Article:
Expo a crossroad of ideas

Some attendees are straying from the ag event's theme

By Edie Lau and Mike Lee -- Bee Staff Writers

Published Wednesday, June 25, 2003

Early Tuesday morning, four visitors from Sri Lanka in Sacramento for a conference on agriculture ducked out of the meeting to tour an organic rice farm.

Among the conference talks the Sri Lankans would miss was one by Monsanto executive Robert Fraley, explaining how genetic engineering could nourish the Third World.

It probably was a talk they wouldn't have attended anyway. Dharmassree Wijeratne, research director in the Sri Lanka agriculture ministry, said his government is pushing organic farming, attracted by growing consumer demand for organics and its reputation as environmentally safe.

"In organic," he said, "nothing can go wrong."

The Sri Lankans were lured on the farm tour by the Ecological Farming Association, one of numerous groups that have criticized the U.S.-organized Ministerial Conference and Expo on Agricultural Science and Technology for not presenting a wider array of farming philosophies.

In particular, critics oppose U.S. policies favoring agricultural biotechnology, in which crop traits are changed by manipulating the plant's genes.

The three-day conference has been about much more than biotechnology. Its theme is using science and technology to ease world hunger. But genetically modified organisms, or GMOs, have grabbed the most attention because of their economic and social implications.

For U.S. farmers, GMO acceptance means more exports of biotech crops such as soy, corn and eventually wheat. For the U.S. government, it means fewer hassles shipping food aid, which doubles as a relief valve for overproduced crops. For a few companies who hold key biotech patents, it means profits.

The stakes for biotechnology are highest in the Third World, where most of the 800 million hungry people in the world live, and where governments try to avoid anything that would undermine fragile political and economic institutions.

Such was the case last summer when drought-stricken Zambia rejected a shipment of genetically modified corn from the United States.

Chance Kabaghe, deputy minister of agriculture, said his country of 10 million people had little choice even though many were at risk of starvation.

If the corn had proved dangerous, fallout could have toppled the government and floored an already shaky economy, Kabaghe said.

"We didn't know the implications or the effects of GMOs," he said. "We have to move cautiously."

Now, Zambian officials are researching GMOs on trips to Europe and at this week's meeting.

Kabaghe expects Zambia eventually to accept genetically modified foods, and he doesn't hold a grudge against the United States, which paid his way to Sacramento.

"They mean well," he said, "but they are moving at a faster rate than ourselves."

The U.S. also paid the way for the Sri Lankans, who nevertheless slipped away from the conference to visit organic rice paddies at Living Farms in southern Sacramento County.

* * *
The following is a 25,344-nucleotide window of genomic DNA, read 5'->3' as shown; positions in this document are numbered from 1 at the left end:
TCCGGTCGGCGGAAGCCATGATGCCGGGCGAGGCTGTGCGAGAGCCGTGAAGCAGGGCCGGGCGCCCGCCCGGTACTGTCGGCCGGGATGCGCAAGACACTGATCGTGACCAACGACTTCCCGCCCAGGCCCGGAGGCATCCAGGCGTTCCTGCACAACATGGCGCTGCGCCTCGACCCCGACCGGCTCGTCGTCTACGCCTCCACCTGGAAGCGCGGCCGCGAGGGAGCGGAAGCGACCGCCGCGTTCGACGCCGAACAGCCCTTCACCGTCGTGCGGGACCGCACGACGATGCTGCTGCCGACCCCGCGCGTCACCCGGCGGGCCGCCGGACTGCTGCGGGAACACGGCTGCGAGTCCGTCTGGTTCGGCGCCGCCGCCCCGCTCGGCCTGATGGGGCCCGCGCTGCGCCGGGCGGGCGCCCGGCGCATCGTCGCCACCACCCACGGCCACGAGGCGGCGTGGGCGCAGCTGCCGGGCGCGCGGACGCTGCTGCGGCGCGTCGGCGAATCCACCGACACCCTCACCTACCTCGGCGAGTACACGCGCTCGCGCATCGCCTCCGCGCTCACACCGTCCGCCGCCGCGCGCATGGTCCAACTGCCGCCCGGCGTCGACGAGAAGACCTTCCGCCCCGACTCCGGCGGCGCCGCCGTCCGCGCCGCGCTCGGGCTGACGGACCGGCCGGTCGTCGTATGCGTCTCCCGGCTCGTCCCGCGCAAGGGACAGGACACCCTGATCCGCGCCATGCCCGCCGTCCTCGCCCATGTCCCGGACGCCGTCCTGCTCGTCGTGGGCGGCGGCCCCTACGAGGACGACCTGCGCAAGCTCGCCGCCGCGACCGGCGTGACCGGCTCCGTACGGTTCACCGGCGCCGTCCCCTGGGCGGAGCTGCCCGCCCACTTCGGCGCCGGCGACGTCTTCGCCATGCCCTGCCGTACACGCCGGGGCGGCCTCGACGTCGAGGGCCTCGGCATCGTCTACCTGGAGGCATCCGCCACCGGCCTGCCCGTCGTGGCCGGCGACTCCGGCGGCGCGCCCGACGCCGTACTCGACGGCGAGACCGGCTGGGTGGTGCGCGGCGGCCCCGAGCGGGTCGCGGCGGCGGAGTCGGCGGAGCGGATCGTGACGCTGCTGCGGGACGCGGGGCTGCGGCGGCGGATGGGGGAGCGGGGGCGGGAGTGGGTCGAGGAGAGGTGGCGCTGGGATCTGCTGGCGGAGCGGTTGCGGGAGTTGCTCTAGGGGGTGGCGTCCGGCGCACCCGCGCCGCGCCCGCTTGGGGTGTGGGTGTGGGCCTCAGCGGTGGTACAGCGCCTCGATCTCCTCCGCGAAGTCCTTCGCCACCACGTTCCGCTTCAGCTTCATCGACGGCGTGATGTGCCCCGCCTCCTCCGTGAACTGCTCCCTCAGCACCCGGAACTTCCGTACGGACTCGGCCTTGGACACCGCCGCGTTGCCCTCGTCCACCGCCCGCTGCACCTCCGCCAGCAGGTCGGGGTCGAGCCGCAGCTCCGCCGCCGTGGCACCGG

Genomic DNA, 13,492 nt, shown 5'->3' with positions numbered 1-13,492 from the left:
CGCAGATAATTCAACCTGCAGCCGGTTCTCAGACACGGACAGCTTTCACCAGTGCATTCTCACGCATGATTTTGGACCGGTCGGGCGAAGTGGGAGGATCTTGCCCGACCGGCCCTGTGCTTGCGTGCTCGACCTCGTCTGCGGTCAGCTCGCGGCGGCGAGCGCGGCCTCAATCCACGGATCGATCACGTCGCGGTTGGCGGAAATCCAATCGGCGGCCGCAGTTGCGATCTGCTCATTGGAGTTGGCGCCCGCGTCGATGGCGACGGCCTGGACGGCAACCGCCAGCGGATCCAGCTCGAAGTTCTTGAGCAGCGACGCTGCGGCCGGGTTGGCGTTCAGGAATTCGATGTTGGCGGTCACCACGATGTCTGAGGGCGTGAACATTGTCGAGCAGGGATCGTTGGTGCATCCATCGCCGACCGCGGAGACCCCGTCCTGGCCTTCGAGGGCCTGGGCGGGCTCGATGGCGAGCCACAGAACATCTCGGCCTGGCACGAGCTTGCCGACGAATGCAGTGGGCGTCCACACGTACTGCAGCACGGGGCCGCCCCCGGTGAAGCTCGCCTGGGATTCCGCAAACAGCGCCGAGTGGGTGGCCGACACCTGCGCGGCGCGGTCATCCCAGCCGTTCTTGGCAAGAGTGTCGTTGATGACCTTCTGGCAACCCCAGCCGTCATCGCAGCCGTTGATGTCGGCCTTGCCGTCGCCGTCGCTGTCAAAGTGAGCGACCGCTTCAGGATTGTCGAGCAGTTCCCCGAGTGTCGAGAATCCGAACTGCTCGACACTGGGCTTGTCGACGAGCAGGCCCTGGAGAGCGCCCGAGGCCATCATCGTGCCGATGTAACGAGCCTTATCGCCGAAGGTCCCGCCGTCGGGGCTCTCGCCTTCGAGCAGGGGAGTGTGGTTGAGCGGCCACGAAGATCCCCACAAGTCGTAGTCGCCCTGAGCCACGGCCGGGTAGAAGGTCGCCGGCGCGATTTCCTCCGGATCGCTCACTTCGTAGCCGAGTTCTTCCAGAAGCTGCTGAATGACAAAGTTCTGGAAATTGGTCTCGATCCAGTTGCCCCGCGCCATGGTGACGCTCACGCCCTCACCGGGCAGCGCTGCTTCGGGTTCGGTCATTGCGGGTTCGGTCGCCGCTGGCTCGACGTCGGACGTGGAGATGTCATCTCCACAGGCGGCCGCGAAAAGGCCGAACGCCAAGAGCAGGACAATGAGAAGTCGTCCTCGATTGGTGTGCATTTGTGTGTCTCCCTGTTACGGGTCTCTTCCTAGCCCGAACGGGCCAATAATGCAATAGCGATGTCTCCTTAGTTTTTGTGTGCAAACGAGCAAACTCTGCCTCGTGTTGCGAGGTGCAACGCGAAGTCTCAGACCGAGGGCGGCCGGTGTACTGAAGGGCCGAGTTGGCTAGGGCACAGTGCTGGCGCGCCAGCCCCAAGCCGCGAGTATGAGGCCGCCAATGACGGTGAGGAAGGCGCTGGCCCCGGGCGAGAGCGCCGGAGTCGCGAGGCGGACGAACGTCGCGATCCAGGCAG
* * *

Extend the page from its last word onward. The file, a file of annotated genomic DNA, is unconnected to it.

On the issue of biotechnology, Sri Lanka farm policy departs markedly from that of the United States. Wijeratne, who has a doctorate in food science from the University of Illinois, said genetically modified foods are too new to be declared absolutely safe.

"It's like margarine," he said. "All this time, we thought that margarine was this super (product). Now we find out that it's worse than butter."

So Sri Lanka is seeking a different route to farm prosperity. Agriculture Minister S.B. Dissanayake said his goal is to convert 30 percent of his nation's farms to organic in a decade.

Many developing nations lack the financial and technical support to quickly adopt or maintain many kinds of technology promoted at the conference, said Armand Renucci, a biotechnology specialist at the French Embassy in San Francisco.

"It looks to me to be very far from reality" for developing countries, he said.

Monsanto, the world leader in genetically modified crops, wants to change that perception.

"Every farmer in the world can use ... this technology," Fraley told an audience of 100 delegates, noting that Monsanto is working on new seeds relevant to the Third World.

For instance, he said, the company recently identified a gene that can be inserted into soybean or corn plants to make them tolerant of drought.

He told the ministers that the key to having such crops in their countries is establishing science-based regulations and a favorable business climate.

"I look at the audience and know that you have very influential positions," he said. "You have a choice. These regulations can become barriers to adoption or ... can encourage and enable the science to be developed."

Fraley did not give much advice about how poor countries could afford the technology. And to those who questioned the long-term safety of genetically engineered crops or the implications of having a multinational company controlling seeds, Fraley repeated a theme of biotech backers.

"Being a leader is risky," he said. "But the risk sometimes of not proceeding, of not using new tools, of not getting the benefit, is also significant."

The three-day conference ends today after delegates take field trips to a variety of undisclosed farms, research labs and food production facilities.


About the Writer The Bee's Edie Lau can be reached at (916) 321-1098 or elau@sacbee.com.